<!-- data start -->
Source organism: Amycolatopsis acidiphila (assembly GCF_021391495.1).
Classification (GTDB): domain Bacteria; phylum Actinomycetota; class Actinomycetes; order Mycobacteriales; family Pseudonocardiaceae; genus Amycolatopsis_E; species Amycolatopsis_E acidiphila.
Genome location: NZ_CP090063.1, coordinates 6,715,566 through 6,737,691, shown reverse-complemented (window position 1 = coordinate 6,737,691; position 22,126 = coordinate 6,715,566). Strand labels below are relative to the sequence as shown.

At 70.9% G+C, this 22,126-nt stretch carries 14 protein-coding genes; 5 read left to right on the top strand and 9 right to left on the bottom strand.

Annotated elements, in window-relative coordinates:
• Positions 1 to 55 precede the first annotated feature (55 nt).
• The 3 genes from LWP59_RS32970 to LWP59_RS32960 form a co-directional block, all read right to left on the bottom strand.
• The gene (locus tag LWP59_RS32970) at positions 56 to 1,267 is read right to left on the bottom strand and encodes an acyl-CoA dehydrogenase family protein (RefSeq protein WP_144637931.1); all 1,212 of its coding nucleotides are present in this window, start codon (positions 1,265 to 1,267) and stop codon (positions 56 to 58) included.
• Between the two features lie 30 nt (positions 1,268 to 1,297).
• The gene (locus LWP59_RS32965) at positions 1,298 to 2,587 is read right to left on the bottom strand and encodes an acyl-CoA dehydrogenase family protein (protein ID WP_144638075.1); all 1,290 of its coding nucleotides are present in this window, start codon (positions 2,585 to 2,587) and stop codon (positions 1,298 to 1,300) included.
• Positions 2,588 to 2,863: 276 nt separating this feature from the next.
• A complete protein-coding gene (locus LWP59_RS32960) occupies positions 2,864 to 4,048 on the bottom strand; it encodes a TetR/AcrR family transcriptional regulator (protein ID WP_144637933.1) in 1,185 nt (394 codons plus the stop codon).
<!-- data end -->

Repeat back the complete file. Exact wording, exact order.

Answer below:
Source organism: Amycolatopsis acidiphila (assembly GCF_021391495.1).
Classification (GTDB): domain Bacteria; phylum Actinomycetota; class Actinomycetes; order Mycobacteriales; family Pseudonocardiaceae; genus Amycolatopsis_E; species Amycolatopsis_E acidiphila.
Genome location: NZ_CP090063.1, coordinates 6,715,566 through 6,737,691, shown reverse-complemented (window position 1 = coordinate 6,737,691; position 22,126 = coordinate 6,715,566). Strand labels below are relative to the sequence as shown.

At 70.9% G+C, this 22,126-nt stretch carries 14 protein-coding genes; 5 read left to right on the top strand and 9 right to left on the bottom strand.

Annotated elements, in window-relative coordinates:
• Positions 1 to 55 precede the first annotated feature (55 nt).
• The 3 genes from LWP59_RS32970 to LWP59_RS32960 form a co-directional block, all read right to left on the bottom strand.
• The gene (locus tag LWP59_RS32970) at positions 56 to 1,267 is read right to left on the bottom strand and encodes an acyl-CoA dehydrogenase family protein (RefSeq protein WP_144637931.1); all 1,212 of its coding nucleotides are present in this window, start codon (positions 1,265 to 1,267) and stop codon (positions 56 to 58) included.
• Between the two features lie 30 nt (positions 1,268 to 1,297).
• The gene (locus LWP59_RS32965) at positions 1,298 to 2,587 is read right to left on the bottom strand and encodes an acyl-CoA dehydrogenase family protein (protein ID WP_144638075.1); all 1,290 of its coding nucleotides are present in this window, start codon (positions 2,585 to 2,587) and stop codon (positions 1,298 to 1,300) included.
• Positions 2,588 to 2,863: 276 nt separating this feature from the next.
• A complete protein-coding gene (locus LWP59_RS32960) occupies positions 2,864 to 4,048 on the bottom strand; it encodes a TetR/AcrR family transcriptional regulator (protein ID WP_144637933.1) in 1,185 nt (394 codons plus the stop codon).